Commentary

GOP Reps Introduce Constitutional Amendment to Save Supreme Court

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Wisconsin Republican Rep. Mike Gallagher is leading an effort to save the Supreme Court by introducing a constitutional amendment to limit the number of justices to nine.

The proposed amendment is being co-sponsored by five other members of the House GOP, including Reps. Chris Jacobs of New York, Ken Buck of Colorado, Mo Brooks of Alabama, Ted Budd of North Carolina and Markwayne Mullin of Oklahoma.

The move follows an executive order issued by President Joe Biden that will establish a commission to analyze so-called “reforms” to the Supreme Court, including court packing.

Though Biden has remained notoriously tight-lipped about his own opinions on expanding the Supreme Court, Democrats hope that they can use the commission to dilute the power of the conservative majority on the nation’s highest court.

Buck issued a scathing tweet on the issue Friday, saying that “President Biden is caving to far-left fringe activists and attacking the independence of the federal judiciary.”

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Republican Senate Minority Leader Mitch McConnell also blasted the thinly veiled attempt to pack the Supreme Court with leftist justices, according to The Associated Press, calling it “a direct assault on our nation’s independent judiciary and another sign of the Far Left’s influence over the Biden administration.”

Democrats have long accused Republicans of court packing, or manipulating the membership of the courts to fulfill partisan goals. All of former President Donald Trump’s nominations to the Supreme Court were made to fill an existing vacancy, however, whereas this new Democratic court packing effort is an overt attempt to manipulate the constitutional framework of the United States to ensure the supremacy of petty progressive politics.

Should conservatives oppose expanding the Supreme Court?

It is a good thing then, that Republicans in the House are taking a stand against this assault on our republic.

For too long, too many Republicans have failed to stand up and make their voices heard when dealing with issues of constitutional gravity. And the fact is that America sorely needs to find someone in the legislature with the backbone required to keep America free.

Moreover, though this most recent fight over the Supreme Court is only just beginning, the message of Gallagher’s proposed amendment is timeless: Conservatives will not stand idly by while their rights and values are decimated.

Indeed, in the Senate as well, there are some sparks of hope for saving the Supreme Court.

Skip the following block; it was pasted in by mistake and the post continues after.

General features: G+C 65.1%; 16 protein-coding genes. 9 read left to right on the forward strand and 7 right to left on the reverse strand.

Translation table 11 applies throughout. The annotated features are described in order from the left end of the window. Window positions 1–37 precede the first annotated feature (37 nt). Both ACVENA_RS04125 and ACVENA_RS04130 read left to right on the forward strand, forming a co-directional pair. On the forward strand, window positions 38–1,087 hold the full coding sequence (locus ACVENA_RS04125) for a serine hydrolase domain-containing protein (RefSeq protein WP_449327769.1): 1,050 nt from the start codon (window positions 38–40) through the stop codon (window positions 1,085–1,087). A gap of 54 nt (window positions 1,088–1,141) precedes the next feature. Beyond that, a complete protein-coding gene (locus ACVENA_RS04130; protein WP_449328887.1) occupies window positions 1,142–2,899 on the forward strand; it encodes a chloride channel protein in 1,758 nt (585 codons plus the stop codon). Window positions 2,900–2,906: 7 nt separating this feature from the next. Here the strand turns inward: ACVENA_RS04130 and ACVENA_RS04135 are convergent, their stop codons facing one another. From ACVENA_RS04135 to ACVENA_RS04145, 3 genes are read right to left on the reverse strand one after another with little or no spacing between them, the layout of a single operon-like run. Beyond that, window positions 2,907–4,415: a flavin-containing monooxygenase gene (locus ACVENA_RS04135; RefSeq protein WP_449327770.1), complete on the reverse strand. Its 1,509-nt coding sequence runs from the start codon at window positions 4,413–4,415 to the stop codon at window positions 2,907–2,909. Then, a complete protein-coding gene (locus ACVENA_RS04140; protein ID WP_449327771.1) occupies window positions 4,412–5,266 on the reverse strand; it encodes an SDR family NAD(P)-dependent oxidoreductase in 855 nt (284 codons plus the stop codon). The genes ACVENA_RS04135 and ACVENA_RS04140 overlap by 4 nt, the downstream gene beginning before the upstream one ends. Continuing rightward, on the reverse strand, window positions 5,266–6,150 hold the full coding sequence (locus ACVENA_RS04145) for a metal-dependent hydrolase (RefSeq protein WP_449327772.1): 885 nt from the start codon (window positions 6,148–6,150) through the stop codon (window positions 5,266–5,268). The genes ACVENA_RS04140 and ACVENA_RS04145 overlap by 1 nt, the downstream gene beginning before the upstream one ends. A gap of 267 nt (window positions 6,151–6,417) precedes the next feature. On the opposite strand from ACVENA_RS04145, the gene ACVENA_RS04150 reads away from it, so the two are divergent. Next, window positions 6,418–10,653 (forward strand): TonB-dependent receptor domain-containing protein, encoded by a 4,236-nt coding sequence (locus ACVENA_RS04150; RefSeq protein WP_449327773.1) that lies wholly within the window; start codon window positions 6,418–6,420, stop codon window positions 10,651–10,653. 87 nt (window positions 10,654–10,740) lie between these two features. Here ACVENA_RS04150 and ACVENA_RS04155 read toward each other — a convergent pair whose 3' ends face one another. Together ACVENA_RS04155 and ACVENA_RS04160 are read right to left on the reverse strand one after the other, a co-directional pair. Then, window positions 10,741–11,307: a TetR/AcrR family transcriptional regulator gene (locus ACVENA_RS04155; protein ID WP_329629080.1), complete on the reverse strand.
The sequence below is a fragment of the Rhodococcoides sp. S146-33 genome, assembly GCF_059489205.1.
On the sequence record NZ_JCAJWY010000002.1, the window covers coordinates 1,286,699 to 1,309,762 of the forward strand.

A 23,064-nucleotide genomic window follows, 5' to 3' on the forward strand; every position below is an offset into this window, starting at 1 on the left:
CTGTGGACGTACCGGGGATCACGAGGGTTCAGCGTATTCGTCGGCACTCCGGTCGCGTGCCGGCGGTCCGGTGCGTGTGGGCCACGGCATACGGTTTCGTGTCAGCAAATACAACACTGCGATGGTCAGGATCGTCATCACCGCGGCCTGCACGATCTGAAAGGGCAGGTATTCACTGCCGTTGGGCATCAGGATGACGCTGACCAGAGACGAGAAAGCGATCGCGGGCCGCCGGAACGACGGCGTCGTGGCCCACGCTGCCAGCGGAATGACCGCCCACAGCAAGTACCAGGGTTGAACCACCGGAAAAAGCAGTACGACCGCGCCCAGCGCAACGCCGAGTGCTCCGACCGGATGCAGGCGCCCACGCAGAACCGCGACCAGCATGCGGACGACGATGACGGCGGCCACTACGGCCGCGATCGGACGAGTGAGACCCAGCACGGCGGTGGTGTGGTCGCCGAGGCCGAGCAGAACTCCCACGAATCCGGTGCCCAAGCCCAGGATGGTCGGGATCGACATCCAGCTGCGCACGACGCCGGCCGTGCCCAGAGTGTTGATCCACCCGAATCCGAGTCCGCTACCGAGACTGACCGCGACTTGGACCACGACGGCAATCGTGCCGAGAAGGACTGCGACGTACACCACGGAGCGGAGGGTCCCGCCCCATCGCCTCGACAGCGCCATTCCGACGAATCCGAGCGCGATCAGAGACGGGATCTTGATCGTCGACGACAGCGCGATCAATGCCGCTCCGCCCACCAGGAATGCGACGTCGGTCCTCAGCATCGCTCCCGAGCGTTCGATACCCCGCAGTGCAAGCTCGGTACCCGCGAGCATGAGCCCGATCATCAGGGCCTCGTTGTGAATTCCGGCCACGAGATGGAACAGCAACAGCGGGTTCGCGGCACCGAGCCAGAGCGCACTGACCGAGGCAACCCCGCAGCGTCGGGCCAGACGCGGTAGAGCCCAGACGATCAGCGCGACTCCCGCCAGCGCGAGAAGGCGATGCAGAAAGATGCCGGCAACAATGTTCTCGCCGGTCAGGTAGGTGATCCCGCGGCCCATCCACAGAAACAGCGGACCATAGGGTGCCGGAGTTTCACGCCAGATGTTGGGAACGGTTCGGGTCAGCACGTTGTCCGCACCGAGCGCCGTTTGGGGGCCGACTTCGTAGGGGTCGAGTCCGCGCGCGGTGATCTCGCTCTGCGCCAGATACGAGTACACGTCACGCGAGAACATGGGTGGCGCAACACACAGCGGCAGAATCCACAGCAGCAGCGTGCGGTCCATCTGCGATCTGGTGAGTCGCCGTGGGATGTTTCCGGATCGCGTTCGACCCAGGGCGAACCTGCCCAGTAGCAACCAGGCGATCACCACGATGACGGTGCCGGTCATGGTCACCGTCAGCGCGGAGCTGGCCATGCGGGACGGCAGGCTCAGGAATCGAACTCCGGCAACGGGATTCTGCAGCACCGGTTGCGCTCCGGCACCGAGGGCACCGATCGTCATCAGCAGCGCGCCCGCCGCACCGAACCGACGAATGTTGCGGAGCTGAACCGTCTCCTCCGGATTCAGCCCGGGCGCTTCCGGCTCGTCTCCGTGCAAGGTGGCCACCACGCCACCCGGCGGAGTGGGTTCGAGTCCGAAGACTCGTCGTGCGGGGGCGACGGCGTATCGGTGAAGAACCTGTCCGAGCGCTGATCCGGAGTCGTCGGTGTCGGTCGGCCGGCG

Sen. Ted Cruz introduced similar proposals last year aimed at maintaining the nine-justice makeup of the Supreme Court and preventing unilateral changes to the court by Democrats.

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“Don’t be fooled by Democrats’ hyperbolic rhetoric,” the Texas Republican said of the proposals. “Packing the Court means one very specific thing: expanding the number of justices to achieve a political outcome. It is wrong. It is an abuse of power. Democrats are endeavoring to redefine the language to set the stage for a partisan assault on the Court.”

Responding to Biden’s executive order this week, Cruz also posted a tweet underscoring the critical nature of the ongoing legal battles over the court and calling on all Americans to preserve the “integrity and independence of the Judiciary.”

What remains is for Republicans and decent-minded Democrats in both the House and the Senate to unite against such a brazen attack on the constitutional rule of law. Conservatives have been divided on matters of ethics and law for too long.

It is time for a new conservative consensus to assert itself, and to champion the Constitution so that the republic might continue to flourish.

To do that, however, the Supreme Court must be secured.

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Andrew Thornebrooke is a writer specializing in foreign policy and national security. He is the executive editor of The Rearguard and a MA candidate in military history at Norwich University.
Andrew Thornebrooke is an American writer working at the crossroads of communications and policy advocacy. He is an expert in intranational conflict and national security.

He is the founder of The Rearguard, a weekly column dedicated to exploring issues of culture, defense, and security within the context of a receding Western Civilization.

Andrew is a MA candidate in military history at Norwich University where his research focuses on non-state military actors, partisanship, and the philosophy of war. A McNair Scholar and public speaker, he has presented research at several institutions including Cornell, Fordham, and the CUNY Graduate Center.

His bylines appear in numerous outlets including The Free-Lance Star, Independent Journal Review, InsideSources, The Lowell Sun, and The Western Journal.
Nationality
American
Topics of Expertise
Defense; Military Affairs; National Security




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